The English Martial Arts Podcast Show
Brief History of the Quarterstaff
George Silver wrote about the quarterstaff as a reality. It was a weapon he used to fight and defend his honour with. ... As a battlefield weapon the quarterstaff would be an oak or ash pole of about eight or nine feet in length, wih a circumference of about 4 and a half inches. It was a foot weapon of attack and defence.If we now travel back in history to documents written between 1540 and 1590 we can see written evidence of the English Maisters of defence.
The officially recognised teachers were the company of maisters, these documents record the playing of prizes. The order of playing the free schollers prize, the Provosts prize, and the maisters prize. The playing of prizes was a very public affair, with the posting of bills declaring that a prize was to be played, which was an open invitation to any man to come along and challenge the player of the prize. The prize playing in London was held at a number of Inne's and playhouses, such as the Bull in Bishopsgate, Leaden hall, at the Greyfriars at Newgate, and at the Tower royal, salisbury court, Rochester house, Bridewell palace, and at the castle inn in Holborn. But the prefered places for the playing of prizes were the belsavage on Ludgate hill, and the Bull in Bishopsgate.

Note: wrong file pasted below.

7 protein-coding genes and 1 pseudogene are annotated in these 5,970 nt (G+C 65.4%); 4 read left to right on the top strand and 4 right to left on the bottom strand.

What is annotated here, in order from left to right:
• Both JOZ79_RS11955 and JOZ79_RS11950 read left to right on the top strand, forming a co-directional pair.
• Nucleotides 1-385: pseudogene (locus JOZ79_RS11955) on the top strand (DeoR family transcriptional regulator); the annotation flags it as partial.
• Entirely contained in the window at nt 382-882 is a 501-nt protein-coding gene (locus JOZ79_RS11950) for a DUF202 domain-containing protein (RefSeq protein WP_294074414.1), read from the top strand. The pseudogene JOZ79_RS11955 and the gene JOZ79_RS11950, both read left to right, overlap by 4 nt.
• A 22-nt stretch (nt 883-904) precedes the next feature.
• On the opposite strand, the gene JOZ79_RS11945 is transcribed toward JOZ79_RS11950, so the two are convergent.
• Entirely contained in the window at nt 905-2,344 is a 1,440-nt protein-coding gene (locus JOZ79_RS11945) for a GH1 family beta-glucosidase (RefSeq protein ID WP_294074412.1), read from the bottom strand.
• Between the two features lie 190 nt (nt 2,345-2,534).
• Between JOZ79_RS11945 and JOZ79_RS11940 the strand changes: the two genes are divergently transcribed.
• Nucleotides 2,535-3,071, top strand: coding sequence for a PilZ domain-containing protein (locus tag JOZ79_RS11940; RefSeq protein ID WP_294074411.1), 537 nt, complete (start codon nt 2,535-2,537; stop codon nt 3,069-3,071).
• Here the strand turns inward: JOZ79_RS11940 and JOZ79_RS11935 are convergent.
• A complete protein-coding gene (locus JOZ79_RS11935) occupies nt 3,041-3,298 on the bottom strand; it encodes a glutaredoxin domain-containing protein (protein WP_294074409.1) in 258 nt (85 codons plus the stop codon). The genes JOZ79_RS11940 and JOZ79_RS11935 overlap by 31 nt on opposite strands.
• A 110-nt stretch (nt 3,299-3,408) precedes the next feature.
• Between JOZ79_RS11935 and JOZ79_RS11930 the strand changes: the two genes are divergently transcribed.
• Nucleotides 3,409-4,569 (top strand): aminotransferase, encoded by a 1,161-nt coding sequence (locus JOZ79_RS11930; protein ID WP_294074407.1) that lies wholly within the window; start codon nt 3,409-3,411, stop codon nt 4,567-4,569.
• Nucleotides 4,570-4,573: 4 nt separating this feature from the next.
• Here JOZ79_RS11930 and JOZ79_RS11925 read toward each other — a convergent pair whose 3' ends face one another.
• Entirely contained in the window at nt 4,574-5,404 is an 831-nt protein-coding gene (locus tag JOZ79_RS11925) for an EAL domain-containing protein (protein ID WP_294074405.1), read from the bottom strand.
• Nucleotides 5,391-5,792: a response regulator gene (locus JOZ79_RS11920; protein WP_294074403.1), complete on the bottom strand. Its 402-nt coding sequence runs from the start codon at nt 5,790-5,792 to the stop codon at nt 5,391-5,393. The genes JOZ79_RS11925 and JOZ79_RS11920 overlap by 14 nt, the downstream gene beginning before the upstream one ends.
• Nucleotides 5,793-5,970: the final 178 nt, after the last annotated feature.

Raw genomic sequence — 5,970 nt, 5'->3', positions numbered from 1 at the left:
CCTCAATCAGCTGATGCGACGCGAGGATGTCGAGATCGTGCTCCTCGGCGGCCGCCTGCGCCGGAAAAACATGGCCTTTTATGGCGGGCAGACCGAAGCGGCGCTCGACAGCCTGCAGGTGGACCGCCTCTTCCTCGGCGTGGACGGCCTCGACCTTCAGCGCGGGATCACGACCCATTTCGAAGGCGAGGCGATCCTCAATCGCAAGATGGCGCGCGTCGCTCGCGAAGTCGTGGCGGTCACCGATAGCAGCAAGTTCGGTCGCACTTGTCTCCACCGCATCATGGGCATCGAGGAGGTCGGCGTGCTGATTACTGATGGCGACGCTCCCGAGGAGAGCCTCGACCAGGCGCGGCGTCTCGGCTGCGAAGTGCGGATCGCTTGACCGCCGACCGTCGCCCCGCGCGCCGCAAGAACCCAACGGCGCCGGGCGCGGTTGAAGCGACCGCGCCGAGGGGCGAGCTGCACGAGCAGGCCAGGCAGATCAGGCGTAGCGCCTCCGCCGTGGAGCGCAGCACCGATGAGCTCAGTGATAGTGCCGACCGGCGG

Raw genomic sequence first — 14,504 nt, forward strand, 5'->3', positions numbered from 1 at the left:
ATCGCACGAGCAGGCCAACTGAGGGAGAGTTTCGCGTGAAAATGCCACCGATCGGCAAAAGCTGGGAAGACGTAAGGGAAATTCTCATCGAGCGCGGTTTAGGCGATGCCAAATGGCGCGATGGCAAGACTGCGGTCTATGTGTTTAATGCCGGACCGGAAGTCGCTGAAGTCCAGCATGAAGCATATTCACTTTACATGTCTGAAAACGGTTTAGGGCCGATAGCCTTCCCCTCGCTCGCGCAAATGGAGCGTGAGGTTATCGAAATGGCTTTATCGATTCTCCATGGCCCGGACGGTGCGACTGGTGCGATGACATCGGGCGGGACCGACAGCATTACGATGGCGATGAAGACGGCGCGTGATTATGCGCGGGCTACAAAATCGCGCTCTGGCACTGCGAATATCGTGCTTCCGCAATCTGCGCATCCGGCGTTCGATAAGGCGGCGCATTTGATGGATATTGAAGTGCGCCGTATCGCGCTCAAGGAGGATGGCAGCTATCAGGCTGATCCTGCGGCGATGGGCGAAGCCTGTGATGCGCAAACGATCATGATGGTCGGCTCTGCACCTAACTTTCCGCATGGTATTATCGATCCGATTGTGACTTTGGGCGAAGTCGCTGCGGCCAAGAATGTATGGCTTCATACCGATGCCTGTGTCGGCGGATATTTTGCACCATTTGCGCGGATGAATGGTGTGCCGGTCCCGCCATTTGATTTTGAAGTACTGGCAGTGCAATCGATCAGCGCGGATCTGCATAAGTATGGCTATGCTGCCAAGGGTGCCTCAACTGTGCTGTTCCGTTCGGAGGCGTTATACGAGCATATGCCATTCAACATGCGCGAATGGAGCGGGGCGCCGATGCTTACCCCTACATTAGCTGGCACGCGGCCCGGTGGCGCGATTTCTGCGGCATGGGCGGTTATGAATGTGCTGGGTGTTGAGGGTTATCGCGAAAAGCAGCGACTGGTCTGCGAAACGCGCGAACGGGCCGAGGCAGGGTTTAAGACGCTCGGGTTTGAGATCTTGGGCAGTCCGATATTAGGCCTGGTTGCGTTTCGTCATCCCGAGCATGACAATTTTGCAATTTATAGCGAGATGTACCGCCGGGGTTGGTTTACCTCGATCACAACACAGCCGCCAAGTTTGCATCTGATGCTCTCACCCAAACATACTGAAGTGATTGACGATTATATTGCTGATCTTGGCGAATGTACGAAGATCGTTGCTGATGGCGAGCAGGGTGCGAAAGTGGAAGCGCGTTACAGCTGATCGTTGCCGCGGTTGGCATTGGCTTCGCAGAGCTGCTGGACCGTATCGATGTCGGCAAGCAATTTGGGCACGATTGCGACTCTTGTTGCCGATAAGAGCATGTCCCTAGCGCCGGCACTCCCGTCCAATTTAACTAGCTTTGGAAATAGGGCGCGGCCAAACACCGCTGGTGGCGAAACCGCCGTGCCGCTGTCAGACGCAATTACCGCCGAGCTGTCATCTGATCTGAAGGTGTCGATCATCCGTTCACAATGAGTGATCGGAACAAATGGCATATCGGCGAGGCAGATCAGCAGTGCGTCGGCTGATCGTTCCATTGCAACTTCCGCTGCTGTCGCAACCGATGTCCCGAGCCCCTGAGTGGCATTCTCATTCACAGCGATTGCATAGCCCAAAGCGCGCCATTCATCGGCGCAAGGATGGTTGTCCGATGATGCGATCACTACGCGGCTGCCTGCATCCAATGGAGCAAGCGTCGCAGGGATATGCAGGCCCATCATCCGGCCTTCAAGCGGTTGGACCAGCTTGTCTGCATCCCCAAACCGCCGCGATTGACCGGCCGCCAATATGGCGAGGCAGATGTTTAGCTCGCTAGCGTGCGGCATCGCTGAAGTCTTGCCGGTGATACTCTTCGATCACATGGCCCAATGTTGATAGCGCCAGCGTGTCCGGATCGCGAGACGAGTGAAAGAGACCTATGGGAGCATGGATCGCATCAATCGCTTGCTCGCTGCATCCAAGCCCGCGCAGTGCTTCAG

The company of maisters were a well organised company and made provision for aged maisters, the welfare of it's practitioners, the hiring and teaching of qualified teachers, as well as financial matters and the relationship of the company to the outside world. Following are some of the prizes played, where the quarterstaff was one of the weapons used.
William Pascall Plaid his maisters prize at the Leadenhall with three maisters, that is to say, Humphrey Basset, Roberte Cooke, and William Hunt, at iiij kinde of weapon videlicet the Long sword ( two hand sword ) the backsworde, the dagger, and the quarterstaff. Provost prize at the session hall without Newgate at iii weapons, the long sword, the backsworde, and the quarterstaff, with three provosts, William Hunt, John A Woode, and Robert Grene. Played his Schollers prize at Estham with xiiij scollars, at backsword, and the quarterstaff. Richard White plaid his provost prize at the leaden hall, at the long sword, backsword, and quarterstaff, with Edward Britten, and John Barfett. Robert Edmunds plaid his maisters prize at the whitehall before King Philip and Quene Marie at iii kinds of weapon, long sword, backsworde, and quarterstaff, thear played against him two maisters, Richard White, and Thomas Weaver.
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